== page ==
See Challenges Instead of Fear

Human perception is a really funny thing – what people “see” is really as individual as each person.  In fact, have you ever heard the saying “one mans garbage is another mans treasure?”  Think about that for a moment – what is essentially useless to one person is invaluable to another.  E-bay has become a worldwide institution based on this idea.

So how does this apply to pool you ask?  Very simply – what you “see” when you look at the lay of the balls on the table is a very unique, subjective human experience and will ultimately play a major role in whether you run the table – or choke on the first shot you attempt.  More specifically, seasoned players will typically see challenges when they look at the table, whereas inexperienced players will tend to see overwhelming, fearful situations that they perceive to be more than they can handle.  In reality, both players are actually looking at the same table, yet both players end up experiencing the situation in two completely different ways.

Teaching yourself the importance of perception, especially how it plays such a major part in pool success, is vitally important for your self-improvement.  When you look at a bed of roses, do you see the flowers or the thorns?  Both are there, yet it is the individual who determines what to focus his or her attention toward.  With pool, teaching yourself to interpret tricky situations as challenges will help you “play to win,” whereas allowing tough situations to scare you will consequently put your mindset in a “play to avoid losing” perception.  

When you perceive situations as challenges, your mind and body work in synchrony and confidence emerges.  Research clearly shows that confidence is directly related to peak performances, and your perception is actually what helps you develop confidence.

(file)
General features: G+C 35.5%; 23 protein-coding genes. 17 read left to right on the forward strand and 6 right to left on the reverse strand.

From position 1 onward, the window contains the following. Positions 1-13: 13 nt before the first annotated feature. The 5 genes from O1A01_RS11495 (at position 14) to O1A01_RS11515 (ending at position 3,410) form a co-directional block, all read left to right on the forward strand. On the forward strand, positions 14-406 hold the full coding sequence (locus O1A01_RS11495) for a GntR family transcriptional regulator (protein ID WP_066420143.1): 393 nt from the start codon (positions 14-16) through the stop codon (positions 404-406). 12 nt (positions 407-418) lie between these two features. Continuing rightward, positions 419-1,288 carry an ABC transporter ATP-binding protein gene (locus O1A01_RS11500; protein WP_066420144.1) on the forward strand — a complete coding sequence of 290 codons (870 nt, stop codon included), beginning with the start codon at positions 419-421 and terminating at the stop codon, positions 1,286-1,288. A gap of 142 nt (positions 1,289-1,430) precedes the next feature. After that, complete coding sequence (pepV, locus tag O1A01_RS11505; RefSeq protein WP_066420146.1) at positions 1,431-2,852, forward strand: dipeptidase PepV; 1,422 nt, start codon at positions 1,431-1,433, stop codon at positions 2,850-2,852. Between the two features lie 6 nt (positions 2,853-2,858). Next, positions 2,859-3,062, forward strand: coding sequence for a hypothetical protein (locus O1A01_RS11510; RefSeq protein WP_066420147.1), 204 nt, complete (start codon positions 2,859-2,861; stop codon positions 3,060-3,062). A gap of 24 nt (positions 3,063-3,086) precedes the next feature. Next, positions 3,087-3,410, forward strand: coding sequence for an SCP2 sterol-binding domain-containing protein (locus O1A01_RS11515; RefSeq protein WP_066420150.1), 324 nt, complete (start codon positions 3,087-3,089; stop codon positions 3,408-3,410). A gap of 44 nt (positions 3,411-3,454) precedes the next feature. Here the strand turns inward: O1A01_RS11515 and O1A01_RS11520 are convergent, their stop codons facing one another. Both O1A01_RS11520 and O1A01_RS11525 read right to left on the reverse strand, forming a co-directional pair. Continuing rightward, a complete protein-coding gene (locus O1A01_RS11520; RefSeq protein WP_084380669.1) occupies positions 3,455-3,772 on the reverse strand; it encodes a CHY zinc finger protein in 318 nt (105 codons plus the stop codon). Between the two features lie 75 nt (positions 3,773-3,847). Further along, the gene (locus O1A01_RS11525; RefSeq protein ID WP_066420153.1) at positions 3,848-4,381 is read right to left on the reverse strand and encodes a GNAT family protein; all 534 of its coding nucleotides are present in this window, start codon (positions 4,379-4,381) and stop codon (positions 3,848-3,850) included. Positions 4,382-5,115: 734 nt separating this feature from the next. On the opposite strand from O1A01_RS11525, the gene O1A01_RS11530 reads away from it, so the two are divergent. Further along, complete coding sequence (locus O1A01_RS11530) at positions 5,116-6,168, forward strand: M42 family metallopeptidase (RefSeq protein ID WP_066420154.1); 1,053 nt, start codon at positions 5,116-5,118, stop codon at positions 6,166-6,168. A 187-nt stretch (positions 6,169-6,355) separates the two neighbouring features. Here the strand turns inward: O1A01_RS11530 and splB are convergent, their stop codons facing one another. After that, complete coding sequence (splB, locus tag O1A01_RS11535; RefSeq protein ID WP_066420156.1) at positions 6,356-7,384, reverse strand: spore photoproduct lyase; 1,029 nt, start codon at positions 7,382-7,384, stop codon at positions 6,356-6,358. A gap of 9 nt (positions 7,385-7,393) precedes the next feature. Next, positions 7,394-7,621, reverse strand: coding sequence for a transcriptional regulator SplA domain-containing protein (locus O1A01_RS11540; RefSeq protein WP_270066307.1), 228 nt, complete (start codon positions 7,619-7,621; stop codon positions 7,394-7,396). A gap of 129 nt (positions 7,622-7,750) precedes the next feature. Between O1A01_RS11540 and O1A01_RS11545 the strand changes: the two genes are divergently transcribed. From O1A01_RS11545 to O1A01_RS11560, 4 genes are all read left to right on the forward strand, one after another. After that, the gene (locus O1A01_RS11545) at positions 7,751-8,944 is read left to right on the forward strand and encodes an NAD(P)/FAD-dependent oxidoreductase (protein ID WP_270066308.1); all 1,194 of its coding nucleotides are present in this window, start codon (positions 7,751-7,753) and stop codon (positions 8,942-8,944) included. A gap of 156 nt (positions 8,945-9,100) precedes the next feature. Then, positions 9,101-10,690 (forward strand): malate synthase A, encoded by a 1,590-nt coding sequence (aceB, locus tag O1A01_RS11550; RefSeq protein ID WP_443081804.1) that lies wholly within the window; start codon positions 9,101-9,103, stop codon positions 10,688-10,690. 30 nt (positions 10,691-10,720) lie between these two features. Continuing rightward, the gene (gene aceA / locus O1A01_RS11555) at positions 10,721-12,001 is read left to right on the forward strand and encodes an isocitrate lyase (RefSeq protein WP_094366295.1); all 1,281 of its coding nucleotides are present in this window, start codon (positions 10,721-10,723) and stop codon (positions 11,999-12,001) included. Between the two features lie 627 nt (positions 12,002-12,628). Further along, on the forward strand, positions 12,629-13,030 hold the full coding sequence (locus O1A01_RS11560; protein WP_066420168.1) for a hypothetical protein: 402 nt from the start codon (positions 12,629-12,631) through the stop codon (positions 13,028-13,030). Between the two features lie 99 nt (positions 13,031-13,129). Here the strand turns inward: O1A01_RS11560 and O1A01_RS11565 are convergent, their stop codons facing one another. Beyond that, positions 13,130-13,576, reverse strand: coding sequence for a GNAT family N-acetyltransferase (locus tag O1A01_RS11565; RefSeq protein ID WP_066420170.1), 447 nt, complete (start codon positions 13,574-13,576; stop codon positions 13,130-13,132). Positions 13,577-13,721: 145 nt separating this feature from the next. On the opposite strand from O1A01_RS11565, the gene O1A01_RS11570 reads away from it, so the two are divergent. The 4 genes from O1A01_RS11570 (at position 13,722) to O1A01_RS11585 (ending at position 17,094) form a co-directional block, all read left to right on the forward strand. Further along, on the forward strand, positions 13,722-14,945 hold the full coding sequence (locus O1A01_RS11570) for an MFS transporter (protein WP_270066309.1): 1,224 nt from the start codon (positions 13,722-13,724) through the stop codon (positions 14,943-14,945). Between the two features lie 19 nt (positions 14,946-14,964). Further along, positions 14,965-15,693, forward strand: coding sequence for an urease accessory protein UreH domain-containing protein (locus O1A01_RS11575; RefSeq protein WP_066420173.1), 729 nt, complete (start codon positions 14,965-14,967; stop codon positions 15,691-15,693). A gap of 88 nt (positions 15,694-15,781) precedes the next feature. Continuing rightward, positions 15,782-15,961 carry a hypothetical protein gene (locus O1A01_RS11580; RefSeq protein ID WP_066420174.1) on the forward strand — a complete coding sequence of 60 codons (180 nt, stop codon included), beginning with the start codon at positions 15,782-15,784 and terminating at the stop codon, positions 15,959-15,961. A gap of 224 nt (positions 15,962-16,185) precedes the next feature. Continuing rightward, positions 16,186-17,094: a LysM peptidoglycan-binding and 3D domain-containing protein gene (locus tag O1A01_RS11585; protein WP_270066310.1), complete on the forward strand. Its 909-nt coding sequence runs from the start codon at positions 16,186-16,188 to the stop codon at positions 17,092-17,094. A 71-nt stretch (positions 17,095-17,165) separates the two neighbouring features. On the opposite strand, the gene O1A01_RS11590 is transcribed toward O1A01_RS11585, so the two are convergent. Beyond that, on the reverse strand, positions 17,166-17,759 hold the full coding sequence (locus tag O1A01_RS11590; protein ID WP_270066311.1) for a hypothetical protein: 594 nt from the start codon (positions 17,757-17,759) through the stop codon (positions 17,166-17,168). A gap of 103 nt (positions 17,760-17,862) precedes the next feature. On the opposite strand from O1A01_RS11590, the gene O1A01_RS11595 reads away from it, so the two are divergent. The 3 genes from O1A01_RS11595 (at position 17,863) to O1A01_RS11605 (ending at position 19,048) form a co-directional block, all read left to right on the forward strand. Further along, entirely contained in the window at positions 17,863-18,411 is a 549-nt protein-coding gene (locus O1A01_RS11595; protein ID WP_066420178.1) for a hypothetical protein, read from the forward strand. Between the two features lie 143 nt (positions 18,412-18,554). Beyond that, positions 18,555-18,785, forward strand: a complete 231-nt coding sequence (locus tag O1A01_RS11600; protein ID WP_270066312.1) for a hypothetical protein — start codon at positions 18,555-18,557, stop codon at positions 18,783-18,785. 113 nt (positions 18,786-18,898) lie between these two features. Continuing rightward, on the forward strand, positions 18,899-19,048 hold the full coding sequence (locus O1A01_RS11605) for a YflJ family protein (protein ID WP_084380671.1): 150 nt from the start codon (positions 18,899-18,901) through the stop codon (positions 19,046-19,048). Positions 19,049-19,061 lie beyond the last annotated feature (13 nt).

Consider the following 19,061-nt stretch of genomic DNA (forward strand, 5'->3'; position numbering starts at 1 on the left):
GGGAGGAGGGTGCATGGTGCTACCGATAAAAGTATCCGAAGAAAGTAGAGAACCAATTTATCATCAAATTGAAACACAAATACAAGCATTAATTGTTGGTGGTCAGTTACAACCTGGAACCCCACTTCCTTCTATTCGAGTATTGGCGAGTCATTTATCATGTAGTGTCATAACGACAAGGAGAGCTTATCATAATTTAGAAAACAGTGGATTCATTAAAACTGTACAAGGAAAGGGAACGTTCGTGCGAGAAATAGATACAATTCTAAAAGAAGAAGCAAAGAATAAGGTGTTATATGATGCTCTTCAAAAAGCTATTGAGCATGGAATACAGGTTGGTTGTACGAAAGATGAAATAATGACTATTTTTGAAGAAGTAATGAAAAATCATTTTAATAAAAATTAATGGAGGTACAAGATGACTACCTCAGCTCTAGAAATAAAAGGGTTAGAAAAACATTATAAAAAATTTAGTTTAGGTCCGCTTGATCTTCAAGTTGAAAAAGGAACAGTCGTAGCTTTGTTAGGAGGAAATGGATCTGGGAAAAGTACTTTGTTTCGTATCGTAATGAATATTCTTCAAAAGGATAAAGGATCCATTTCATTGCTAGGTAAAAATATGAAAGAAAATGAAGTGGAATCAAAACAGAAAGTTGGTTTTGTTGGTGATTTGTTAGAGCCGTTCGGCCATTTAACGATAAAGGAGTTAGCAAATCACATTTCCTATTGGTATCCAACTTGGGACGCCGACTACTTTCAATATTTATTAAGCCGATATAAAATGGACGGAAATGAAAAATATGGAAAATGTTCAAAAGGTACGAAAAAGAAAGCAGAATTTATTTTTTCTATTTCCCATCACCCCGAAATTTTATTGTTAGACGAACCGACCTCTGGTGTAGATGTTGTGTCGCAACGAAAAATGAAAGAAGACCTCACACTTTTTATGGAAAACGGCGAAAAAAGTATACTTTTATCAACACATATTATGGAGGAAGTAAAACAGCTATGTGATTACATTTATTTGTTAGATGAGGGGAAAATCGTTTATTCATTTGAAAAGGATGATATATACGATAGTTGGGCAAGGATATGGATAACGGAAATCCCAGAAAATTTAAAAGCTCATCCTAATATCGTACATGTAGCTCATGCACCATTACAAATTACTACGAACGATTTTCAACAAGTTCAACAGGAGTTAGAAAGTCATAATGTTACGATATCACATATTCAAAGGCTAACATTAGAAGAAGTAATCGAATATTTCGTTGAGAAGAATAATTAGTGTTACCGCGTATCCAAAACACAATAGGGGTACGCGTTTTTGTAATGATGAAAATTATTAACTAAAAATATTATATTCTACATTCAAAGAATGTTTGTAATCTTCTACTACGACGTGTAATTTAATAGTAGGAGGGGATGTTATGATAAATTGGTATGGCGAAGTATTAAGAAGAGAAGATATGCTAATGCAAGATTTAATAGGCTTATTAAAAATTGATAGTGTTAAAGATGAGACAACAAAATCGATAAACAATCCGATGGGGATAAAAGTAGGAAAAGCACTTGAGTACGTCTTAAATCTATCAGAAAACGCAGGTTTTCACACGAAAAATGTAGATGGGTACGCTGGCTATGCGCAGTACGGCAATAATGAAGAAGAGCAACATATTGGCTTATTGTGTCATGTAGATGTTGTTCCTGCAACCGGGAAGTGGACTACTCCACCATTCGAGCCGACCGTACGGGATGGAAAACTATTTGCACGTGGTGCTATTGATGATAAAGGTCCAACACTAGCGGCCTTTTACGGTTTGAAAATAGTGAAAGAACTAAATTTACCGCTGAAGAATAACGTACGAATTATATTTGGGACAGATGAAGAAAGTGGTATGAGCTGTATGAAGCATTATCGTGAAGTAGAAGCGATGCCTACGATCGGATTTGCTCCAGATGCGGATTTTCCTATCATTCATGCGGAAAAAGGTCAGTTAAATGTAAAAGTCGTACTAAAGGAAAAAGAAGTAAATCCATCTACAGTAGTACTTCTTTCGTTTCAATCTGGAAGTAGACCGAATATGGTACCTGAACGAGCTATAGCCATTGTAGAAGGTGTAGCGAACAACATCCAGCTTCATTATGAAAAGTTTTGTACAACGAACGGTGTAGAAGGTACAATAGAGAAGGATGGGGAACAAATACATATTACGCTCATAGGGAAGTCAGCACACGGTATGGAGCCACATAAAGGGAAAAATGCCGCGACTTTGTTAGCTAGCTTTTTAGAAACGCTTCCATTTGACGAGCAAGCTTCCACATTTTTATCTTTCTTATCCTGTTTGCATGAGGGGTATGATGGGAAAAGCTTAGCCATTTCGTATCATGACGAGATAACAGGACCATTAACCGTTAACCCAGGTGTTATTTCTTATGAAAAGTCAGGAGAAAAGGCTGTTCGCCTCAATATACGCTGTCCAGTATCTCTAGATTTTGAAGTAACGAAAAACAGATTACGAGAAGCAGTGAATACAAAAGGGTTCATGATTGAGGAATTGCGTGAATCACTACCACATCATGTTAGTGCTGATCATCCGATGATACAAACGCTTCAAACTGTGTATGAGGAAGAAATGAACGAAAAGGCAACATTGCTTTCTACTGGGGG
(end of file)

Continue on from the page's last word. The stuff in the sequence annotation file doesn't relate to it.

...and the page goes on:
On the other hand, when you perceive situations as catastrophes, your body will immediately respond with anxiety, which will in turn cause all kinds of problems with focus, concentration, and ultimately shot success.  When you “choke,” more often than not you missed the shot not because you didn’t know what to do, but instead because you never really felt as though you were going to make the shot in the first place.  Again, your initial perception of the situation probably played a major role in this situation.

Next time you go out and play, think about the following tips for success:
Only YOU can determine whether a situation is a challenge or a threat.  Remind yourself of this each time you approach the table.
If you begin to get nervous about a situation, try to reframe the problem.  For example, if the table looks downright ugly and its only the first game of the match, remind yourself about how much time you have to still come out on top.
When you see a tough lay on the table, try to put all your focus into just your next shot.  So many times players look ahead a shot or two and end up blowing the first shot (and often the match)
There probably isn’t a shot on the table that hasn’t been made at some point, so remember to tell yourself that the next time you get down on a challenging shot.  Try to put all your energy into positive self-talk and work hard to channel all your confidence into the shot you have at the moment and watch what happens.  Pretty amazing, huh?!

Dr. Christopher Stankovich is a nationally acclaimed expert in Sport & Performance Psychology and the Founder of Advanced Human Performance Systems.  For more information on performance-enhancement products, including the popular  “Mind of Steel for Pool Success” DVD please visit